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Synagogues’ leadership report positive outcomes for Yom Tov this year

By MYRON LOVE  After three long years, Jewish Winnipeggers were able to return to synagogue for Yom Tov in reasonable numbers. “We weren’t sure what was going to happen this year,” says Ruth Livingston, the president of Temple Shalom, our community’s only Reform Congregation. “But we were delighted with the turnout. It felt to me like we were a community again.”

Livingston’s sentiments were generally shared by all active synagogue leaders. (The Chavurat Tefila and Talmud Torah shuls in north Winnipeg were unable to offer Yom Tov services this year.) Despite some continuing hesitation, these same leaders were pleased with the number of people who showed up for High Holiday services this year.

“We were cautiously optimistic,” notes Rob Waldman, the president of the egalitarian Chevra Mishnayes congregation in Garden City. “But we were quite pleased with our attendance. Despite some of our members still being uncomfortable with in-person services, we sold 90 seats – exceeding our expectations.”

Still with the North End, the venerable House of Ashkenazie, the last of our community’s older-style Orthodox coaggregations, enjoyed its largest Yom Tov turnout in several years. Congregation President Gary Minuk reports that about 50 were in attendance for the first day of Rosh Hashonah and over 40 for Kol Nidre. “We even had visitors from Toronto and New York davening with us,” he says. (The Ashkenazie is 100 years old this year. Minuk reports that a shul dinner to commemorate the occasion has been discussed, but the details at this point haven’t been finalized.)

South Winnipeg’s Orthodox Adas Yeshurun Herzlia Congregation also had reason to be pleased with Yom Tov numbers this year. “We have fully re-opened our synagogue to our regular members,” says Jack Craven, the president of the congregation. Yom Tov turned out well for us. Our numbers were as we expected. It was good to see most people coming back. We hope to see even more members returning as the year progresses.” As most readers of this newspaper already are aware, there is big news happening with both of our community’s largest synagogues.

For Congregation Etz Chayim, this past Yom Tov was most likely the last to be celebrated at its current location. After nearly 70 years in North Winnipeg, our community’s second oldest and largest congregation is following the flow and planning to move south in early summer. Due in part to the growing trend of people staying home to watch services online and a continued exercise of caution – including distancing – Etz Chayim’s High Holiday attendance remained far short of pre-Covid lockdown times. In an earlier interview, Jonathan Buchwald, Etz Chayim’s executive director, reported that the synagogue executive was planning to cap attendance at between 350 and 375 in-person worshippers – about one-third of capacity. This compares with 50 worshippers allowed into the building for each of the two days of Rosh Hashanah and 100 for Kol Nidre and Yom Kippur last year. The final numbers, Buchwald says, were about 350 for the first day of Rosh Hashonah and 320 for Kol Nidre. For the other days – the second day of Rosh Hashona and Yom Kippur day – the number in attendance were between 250 and 300. “This year, too,” Buchwald adds, “our junior congregation and family services were back – as well as the in-person choir. “It was really nice to have a live congregation again.”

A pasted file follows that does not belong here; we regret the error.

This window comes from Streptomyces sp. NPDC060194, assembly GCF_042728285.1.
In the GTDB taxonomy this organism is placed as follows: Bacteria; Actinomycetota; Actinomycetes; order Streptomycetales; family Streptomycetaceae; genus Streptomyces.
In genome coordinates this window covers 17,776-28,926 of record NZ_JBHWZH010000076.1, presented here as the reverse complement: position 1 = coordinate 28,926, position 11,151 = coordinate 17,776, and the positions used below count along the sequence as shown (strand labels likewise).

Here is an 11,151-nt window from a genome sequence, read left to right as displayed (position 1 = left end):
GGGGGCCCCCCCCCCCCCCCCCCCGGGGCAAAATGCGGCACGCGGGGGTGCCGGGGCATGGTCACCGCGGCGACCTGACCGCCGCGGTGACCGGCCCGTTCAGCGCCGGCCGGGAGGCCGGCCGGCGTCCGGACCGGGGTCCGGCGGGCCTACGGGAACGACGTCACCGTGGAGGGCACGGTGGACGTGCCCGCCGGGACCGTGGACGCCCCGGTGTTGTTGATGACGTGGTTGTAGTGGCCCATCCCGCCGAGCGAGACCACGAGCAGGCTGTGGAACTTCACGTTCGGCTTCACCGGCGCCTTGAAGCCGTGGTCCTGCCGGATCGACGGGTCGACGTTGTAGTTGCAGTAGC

Shaarey Zedek’s attendance was constrained this year not so much by lingering Covid concerns but more so by the capacity of the Berney Theatre’s 200 seat auditorium where Winnipeg’s largest and oldest congregation was forced to hold High Holiday services while the Shaarey Zedek building itself is undergoing a major expansion and upgrade, which will be ongoing for the next two years. Ran Ukashi, the congregation’s executive director, reports that while over 100 people bought tickets for the in-person services, there were 350 screens – with 570 viewers watching online. Last year, Ukashi points out, Shaarey Zedek’s High Holiday services were entirely online. “It is a different feeling not being in our own building for Yom Tov,” he comments, “but, in general, people were positive about being able to attend High Holiday services in person.”

And, after two years absence, Camp Massad resumed its innovative and frailich Rosh Hashonah service. Daniel Sprintz, the camp’s executive director, reports that, as was the norm before Covid, Massad hosted its Rosh Hashonah program on the second day. “We offered a creative and interactive service that combines some traditional prayers with contemporary readings, folk music and our usual Camp Massad shtick,” Sprintz says. “Our services were our usual shtick, followed by an outstanding Kiddush lunch and tashlich by the water.” Sprintz notes that past Rosh Hashonahs at Massad have attracted as many as 150 participants.

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